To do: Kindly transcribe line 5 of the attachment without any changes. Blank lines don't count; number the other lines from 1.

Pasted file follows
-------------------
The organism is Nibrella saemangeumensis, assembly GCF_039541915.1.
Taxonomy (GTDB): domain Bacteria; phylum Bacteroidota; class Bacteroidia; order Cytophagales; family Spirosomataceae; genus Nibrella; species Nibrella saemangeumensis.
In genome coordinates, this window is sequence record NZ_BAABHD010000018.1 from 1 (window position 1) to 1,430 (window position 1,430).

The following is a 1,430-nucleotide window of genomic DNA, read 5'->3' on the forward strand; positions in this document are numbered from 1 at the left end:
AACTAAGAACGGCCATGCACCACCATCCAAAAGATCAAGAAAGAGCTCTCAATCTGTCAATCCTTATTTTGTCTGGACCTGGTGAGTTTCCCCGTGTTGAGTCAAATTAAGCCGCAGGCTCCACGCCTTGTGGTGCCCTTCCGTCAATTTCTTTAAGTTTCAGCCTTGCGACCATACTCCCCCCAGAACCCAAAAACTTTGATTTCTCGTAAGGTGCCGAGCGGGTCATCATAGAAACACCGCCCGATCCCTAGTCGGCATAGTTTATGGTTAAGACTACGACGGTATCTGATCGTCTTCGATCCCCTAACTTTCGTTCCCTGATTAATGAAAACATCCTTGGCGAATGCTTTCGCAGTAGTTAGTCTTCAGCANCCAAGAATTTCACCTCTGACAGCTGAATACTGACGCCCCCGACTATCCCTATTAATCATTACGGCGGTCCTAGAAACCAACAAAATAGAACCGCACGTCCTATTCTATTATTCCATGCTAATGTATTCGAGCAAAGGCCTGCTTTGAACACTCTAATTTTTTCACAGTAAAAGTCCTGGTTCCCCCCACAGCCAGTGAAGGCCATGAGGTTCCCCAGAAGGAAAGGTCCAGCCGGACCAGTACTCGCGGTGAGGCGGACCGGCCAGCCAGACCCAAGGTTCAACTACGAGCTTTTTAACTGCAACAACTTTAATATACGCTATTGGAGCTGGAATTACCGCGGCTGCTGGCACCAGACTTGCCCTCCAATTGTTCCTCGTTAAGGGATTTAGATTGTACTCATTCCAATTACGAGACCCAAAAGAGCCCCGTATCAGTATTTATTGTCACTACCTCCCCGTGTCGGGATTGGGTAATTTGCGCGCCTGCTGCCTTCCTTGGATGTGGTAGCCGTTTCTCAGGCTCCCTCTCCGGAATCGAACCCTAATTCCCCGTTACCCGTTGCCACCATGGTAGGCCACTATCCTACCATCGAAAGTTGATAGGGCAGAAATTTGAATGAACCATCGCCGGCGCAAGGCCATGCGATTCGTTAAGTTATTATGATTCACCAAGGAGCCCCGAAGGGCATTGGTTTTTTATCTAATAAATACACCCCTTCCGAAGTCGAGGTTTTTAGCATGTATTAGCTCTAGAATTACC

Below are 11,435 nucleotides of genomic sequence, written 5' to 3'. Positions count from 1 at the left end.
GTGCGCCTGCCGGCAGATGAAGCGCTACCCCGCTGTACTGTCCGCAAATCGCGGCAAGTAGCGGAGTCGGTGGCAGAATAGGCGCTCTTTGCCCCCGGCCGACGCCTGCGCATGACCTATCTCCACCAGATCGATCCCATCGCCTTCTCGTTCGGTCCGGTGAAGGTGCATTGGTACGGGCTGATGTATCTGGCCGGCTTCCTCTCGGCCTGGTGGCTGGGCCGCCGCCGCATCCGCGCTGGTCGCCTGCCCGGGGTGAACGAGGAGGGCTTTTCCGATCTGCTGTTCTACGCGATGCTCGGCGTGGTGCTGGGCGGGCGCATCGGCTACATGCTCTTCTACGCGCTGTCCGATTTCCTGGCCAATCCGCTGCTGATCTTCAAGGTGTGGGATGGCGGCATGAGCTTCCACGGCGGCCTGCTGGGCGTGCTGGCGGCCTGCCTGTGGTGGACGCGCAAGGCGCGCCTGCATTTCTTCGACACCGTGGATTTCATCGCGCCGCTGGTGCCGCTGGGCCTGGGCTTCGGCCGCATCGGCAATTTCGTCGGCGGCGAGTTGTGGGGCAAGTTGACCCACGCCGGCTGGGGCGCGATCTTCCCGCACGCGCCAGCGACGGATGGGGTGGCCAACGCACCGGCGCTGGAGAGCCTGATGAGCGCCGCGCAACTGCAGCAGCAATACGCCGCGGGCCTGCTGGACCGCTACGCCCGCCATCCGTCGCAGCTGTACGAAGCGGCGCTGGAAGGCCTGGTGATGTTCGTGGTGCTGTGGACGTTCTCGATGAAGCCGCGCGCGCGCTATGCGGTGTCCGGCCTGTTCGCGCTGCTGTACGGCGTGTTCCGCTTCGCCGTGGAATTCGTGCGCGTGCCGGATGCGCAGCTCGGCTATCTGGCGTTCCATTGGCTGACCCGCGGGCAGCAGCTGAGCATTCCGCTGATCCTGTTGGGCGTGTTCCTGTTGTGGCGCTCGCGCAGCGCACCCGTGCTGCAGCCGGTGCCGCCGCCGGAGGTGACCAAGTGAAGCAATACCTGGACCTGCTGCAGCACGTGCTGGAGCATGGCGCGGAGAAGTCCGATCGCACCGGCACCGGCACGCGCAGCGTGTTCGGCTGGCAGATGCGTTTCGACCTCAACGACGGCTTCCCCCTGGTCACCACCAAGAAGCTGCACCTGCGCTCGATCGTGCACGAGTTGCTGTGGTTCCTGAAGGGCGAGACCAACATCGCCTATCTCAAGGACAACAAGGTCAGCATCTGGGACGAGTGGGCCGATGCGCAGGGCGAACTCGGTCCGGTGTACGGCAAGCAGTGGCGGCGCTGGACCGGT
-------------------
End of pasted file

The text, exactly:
AACTAAGAACGGCCATGCACCACCATCCAAAAGATCAAGAAAGAGCTCTCAATCTGTCAATCCTTATTTTGTCTGGACCTGGTGAGTTTCCCCGTGTTGAGTCAAATTAAGCCGCAGGCTCCACGCCTTGTGGTGCCCTTCCGTCAATTTCTTTAAGTTTCAGCCTTGCGACCATACTCCCCCCAGAACCCAAAAACTTTGATTTCTCGTAAGGTGCCGAGCGGGTCATCATAGAAACACCGCCCGATCCCTAGTCGGCATAGTTTATGGTTAAGACTACGACGGTATCTGATCGTCTTCGATCCCCTAACTTTCGTTCCCTGATTAATGAAAACATCCTTGGCGAATGCTTTCGCAGTAGTTAGTCTTCAGCANCCAAGAATTTCACCTCTGACAGCTGAATACTGACGCCCCCGACTATCCCTATTAATCATTACGGCGGTCCTAGAAACCAACAAAATAGAACCGCACGTCCTATTCTATTATTCCATGCTAATGTATTCGAGCAAAGGCCTGCTTTGAACACTCTAATTTTTTCACAGTAAAAGTCCTGGTTCCCCCCACAGCCAGTGAAGGCCATGAGGTTCCCCAGAAGGAAAGGTCCAGCCGGACCAGTACTCGCGGTGAGGCGGACCGGCCAGCCAGACCCAAGGTTCAACTACGAGCTTTTTAACTGCAACAACTTTAATATACGCTATTGGAGCTGGAATTACCGCGGCTGCTGGCACCAGACTTGCCCTCCAATTGTTCCTCGTTAAGGGATTTAGATTGTACTCATTCCAATTACGAGACCCAAAAGAGCCCCGTATCAGTATTTATTGTCACTACCTCCCCGTGTCGGGATTGGGTAATTTGCGCGCCTGCTGCCTTCCTTGGATGTGGTAGCCGTTTCTCAGGCTCCCTCTCCGGAATCGAACCCTAATTCCCCGTTACCCGTTGCCACCATGGTAGGCCACTATCCTACCATCGAAAGTTGATAGGGCAGAAATTTGAATGAACCATCGCCGGCGCAAGGCCATGCGATTCGTTAAGTTATTATGATTCACCAAGGAGCCCCGAAGGGCATTGGTTTTTTATCTAATAAATACACCCCTTCCGAAGTCGAGGTTTTTAGCATGTATTAGCTCTAGAATTACC